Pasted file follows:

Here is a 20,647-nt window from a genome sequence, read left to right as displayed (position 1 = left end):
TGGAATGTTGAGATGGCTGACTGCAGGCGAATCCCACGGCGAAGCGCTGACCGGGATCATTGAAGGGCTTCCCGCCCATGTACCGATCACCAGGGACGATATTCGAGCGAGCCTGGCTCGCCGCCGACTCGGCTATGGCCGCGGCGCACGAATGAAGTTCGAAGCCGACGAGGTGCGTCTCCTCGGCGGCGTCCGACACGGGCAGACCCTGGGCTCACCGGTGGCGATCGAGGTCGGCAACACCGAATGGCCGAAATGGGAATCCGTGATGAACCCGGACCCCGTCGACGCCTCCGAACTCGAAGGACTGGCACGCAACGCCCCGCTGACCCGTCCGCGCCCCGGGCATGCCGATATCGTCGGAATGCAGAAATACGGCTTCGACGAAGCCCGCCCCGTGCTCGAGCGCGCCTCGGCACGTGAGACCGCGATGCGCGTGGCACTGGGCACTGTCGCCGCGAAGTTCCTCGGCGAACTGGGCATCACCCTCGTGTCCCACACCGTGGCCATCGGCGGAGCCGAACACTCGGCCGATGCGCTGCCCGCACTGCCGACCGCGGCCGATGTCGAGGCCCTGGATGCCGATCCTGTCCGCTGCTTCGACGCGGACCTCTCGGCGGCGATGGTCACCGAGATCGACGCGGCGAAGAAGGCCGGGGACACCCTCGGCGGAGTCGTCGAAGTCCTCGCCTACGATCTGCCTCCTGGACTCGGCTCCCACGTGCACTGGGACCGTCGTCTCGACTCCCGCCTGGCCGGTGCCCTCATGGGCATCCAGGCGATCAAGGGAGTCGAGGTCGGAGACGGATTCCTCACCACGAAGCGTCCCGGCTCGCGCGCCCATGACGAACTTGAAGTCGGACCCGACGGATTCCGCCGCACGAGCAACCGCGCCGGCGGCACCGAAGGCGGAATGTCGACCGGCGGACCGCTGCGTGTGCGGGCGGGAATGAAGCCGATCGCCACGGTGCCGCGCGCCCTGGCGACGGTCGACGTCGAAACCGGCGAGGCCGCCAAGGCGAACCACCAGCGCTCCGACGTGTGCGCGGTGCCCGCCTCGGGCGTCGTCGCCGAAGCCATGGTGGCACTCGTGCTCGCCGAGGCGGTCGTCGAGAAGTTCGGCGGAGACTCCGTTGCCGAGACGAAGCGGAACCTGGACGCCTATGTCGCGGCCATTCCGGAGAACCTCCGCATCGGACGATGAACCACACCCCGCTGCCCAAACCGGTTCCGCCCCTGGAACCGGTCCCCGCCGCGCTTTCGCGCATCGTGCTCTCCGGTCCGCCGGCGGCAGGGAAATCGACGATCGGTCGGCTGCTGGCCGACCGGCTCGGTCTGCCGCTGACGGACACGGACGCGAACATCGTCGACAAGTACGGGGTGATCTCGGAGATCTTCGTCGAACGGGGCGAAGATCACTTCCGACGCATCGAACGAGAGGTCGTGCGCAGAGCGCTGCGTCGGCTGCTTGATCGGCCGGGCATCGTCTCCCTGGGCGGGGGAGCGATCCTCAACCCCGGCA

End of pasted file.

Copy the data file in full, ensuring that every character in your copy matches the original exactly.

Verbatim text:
Here is a 20,647-nt window from a genome sequence, read left to right as displayed (position 1 = left end):
TGGAATGTTGAGATGGCTGACTGCAGGCGAATCCCACGGCGAAGCGCTGACCGGGATCATTGAAGGGCTTCCCGCCCATGTACCGATCACCAGGGACGATATTCGAGCGAGCCTGGCTCGCCGCCGACTCGGCTATGGCCGCGGCGCACGAATGAAGTTCGAAGCCGACGAGGTGCGTCTCCTCGGCGGCGTCCGACACGGGCAGACCCTGGGCTCACCGGTGGCGATCGAGGTCGGCAACACCGAATGGCCGAAATGGGAATCCGTGATGAACCCGGACCCCGTCGACGCCTCCGAACTCGAAGGACTGGCACGCAACGCCCCGCTGACCCGTCCGCGCCCCGGGCATGCCGATATCGTCGGAATGCAGAAATACGGCTTCGACGAAGCCCGCCCCGTGCTCGAGCGCGCCTCGGCACGTGAGACCGCGATGCGCGTGGCACTGGGCACTGTCGCCGCGAAGTTCCTCGGCGAACTGGGCATCACCCTCGTGTCCCACACCGTGGCCATCGGCGGAGCCGAACACTCGGCCGATGCGCTGCCCGCACTGCCGACCGCGGCCGATGTCGAGGCCCTGGATGCCGATCCTGTCCGCTGCTTCGACGCGGACCTCTCGGCGGCGATGGTCACCGAGATCGACGCGGCGAAGAAGGCCGGGGACACCCTCGGCGGAGTCGTCGAAGTCCTCGCCTACGATCTGCCTCCTGGACTCGGCTCCCACGTGCACTGGGACCGTCGTCTCGACTCCCGCCTGGCCGGTGCCCTCATGGGCATCCAGGCGATCAAGGGAGTCGAGGTCGGAGACGGATTCCTCACCACGAAGCGTCCCGGCTCGCGCGCCCATGACGAACTTGAAGTCGGACCCGACGGATTCCGCCGCACGAGCAACCGCGCCGGCGGCACCGAAGGCGGAATGTCGACCGGCGGACCGCTGCGTGTGCGGGCGGGAATGAAGCCGATCGCCACGGTGCCGCGCGCCCTGGCGACGGTCGACGTCGAAACCGGCGAGGCCGCCAAGGCGAACCACCAGCGCTCCGACGTGTGCGCGGTGCCCGCCTCGGGCGTCGTCGCCGAAGCCATGGTGGCACTCGTGCTCGCCGAGGCGGTCGTCGAGAAGTTCGGCGGAGACTCCGTTGCCGAGACGAAGCGGAACCTGGACGCCTATGTCGCGGCCATTCCGGAGAACCTCCGCATCGGACGATGAACCACACCCCGCTGCCCAAACCGGTTCCGCCCCTGGAACCGGTCCCCGCCGCGCTTTCGCGCATCGTGCTCTCCGGTCCGCCGGCGGCAGGGAAATCGACGATCGGTCGGCTGCTGGCCGACCGGCTCGGTCTGCCGCTGACGGACACGGACGCGAACATCGTCGACAAGTACGGGGTGATCTCGGAGATCTTCGTCGAACGGGGCGAAGATCACTTCCGACGCATCGAACGAGAGGTCGTGCGCAGAGCGCTGCGTCGGCTGCTTGATCGGCCGGGCATCGTCTCCCTGGGCGGGGGAGCGATCCTCAACCCCGGCA